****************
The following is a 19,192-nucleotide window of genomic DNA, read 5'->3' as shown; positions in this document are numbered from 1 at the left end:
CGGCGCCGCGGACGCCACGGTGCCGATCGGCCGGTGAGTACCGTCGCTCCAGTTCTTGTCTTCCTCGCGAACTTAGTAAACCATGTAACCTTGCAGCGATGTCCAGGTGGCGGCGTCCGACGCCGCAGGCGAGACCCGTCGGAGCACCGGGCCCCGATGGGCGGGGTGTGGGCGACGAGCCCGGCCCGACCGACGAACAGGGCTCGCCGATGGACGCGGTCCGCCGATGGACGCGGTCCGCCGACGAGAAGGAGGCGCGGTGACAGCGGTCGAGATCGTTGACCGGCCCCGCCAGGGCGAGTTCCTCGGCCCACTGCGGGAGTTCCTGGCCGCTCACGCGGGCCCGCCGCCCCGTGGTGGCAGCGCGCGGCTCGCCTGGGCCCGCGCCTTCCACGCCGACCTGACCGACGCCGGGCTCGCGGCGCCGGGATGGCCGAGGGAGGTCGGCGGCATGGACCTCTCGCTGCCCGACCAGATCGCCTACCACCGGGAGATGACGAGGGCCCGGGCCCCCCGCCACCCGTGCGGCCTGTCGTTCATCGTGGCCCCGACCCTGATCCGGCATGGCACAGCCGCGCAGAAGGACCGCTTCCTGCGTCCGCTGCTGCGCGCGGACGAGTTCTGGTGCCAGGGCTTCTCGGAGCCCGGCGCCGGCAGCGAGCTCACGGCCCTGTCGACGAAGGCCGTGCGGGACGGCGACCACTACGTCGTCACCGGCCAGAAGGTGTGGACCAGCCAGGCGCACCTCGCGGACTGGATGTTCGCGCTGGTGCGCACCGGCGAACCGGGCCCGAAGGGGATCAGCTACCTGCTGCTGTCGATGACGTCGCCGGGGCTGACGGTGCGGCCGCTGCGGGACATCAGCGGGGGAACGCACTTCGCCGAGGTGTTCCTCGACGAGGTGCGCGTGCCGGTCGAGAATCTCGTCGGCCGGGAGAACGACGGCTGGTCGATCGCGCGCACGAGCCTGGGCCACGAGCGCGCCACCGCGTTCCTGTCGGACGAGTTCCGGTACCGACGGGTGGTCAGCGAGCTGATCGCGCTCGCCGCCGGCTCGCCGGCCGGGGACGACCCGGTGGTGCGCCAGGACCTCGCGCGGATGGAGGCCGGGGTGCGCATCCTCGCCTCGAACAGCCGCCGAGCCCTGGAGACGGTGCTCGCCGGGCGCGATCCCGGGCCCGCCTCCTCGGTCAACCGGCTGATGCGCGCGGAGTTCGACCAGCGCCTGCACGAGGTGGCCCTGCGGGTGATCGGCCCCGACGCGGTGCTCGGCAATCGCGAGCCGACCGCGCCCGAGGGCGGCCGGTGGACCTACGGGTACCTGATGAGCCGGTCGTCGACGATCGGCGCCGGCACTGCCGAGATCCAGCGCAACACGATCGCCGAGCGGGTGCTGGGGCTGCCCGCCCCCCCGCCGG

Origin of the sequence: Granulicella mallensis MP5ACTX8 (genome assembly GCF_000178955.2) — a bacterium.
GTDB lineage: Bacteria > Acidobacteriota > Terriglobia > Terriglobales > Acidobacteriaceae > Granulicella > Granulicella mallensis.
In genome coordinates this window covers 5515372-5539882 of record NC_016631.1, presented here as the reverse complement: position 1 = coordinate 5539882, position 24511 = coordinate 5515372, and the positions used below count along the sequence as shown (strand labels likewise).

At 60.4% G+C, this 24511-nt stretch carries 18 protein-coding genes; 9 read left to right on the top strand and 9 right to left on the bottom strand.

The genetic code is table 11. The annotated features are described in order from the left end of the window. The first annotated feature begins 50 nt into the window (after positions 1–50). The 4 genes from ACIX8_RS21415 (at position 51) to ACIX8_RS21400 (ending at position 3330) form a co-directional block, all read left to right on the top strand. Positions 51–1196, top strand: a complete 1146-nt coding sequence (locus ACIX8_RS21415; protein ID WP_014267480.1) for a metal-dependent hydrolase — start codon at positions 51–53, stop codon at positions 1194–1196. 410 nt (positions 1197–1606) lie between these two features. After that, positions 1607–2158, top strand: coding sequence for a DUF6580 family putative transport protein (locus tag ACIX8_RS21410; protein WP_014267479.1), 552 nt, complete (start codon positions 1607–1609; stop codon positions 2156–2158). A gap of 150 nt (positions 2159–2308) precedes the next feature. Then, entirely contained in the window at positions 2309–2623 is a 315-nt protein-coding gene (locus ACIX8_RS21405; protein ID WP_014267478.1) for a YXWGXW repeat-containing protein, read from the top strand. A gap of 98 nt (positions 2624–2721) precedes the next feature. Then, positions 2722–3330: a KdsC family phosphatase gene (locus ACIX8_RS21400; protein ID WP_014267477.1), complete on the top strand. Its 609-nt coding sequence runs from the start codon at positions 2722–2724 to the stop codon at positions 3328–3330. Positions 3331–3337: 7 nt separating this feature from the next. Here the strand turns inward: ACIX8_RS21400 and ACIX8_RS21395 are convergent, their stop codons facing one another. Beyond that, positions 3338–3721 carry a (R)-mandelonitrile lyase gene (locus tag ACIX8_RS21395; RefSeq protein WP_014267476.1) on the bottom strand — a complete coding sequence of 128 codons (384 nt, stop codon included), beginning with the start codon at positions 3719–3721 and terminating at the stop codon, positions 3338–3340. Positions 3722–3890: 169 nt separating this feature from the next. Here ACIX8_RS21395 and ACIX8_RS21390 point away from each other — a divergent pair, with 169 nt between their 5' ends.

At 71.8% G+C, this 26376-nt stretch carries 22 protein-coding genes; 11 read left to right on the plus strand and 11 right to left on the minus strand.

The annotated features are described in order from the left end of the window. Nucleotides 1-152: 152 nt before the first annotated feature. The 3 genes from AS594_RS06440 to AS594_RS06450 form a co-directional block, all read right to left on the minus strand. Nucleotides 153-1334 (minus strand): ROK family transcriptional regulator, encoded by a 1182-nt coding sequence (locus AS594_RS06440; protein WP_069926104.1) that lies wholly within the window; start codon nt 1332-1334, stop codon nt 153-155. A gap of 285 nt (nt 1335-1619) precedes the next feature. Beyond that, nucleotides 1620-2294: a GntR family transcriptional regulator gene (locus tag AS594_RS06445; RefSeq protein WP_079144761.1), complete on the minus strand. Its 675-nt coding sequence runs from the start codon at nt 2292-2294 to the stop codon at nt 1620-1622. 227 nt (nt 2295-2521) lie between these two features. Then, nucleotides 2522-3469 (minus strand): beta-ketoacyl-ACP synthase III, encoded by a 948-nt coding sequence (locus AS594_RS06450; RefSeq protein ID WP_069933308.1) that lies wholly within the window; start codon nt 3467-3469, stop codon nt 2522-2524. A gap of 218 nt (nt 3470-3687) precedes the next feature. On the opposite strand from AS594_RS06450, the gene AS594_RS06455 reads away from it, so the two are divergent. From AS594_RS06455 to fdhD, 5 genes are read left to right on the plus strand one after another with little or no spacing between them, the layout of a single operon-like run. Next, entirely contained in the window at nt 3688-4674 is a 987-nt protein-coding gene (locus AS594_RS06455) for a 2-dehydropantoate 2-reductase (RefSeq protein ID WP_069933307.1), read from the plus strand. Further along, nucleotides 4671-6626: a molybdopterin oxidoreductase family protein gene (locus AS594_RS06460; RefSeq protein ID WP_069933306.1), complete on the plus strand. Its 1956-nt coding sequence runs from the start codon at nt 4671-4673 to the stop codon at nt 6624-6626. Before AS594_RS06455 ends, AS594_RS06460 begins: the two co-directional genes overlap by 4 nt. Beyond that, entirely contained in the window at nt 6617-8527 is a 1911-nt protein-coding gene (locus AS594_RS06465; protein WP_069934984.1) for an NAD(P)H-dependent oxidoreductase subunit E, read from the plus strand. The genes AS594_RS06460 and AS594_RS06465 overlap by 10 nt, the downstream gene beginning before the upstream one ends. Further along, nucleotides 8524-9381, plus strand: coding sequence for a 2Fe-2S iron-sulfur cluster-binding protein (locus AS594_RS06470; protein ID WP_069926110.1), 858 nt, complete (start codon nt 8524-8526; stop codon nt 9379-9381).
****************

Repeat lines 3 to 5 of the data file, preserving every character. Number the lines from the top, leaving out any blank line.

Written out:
Origin of the sequence: Granulicella mallensis MP5ACTX8 (genome assembly GCF_000178955.2) — a bacterium.
GTDB lineage: Bacteria > Acidobacteriota > Terriglobia > Terriglobales > Acidobacteriaceae > Granulicella > Granulicella mallensis.
In genome coordinates this window covers 5515372-5539882 of record NC_016631.1, presented here as the reverse complement: position 1 = coordinate 5539882, position 24511 = coordinate 5515372, and the positions used below count along the sequence as shown (strand labels likewise).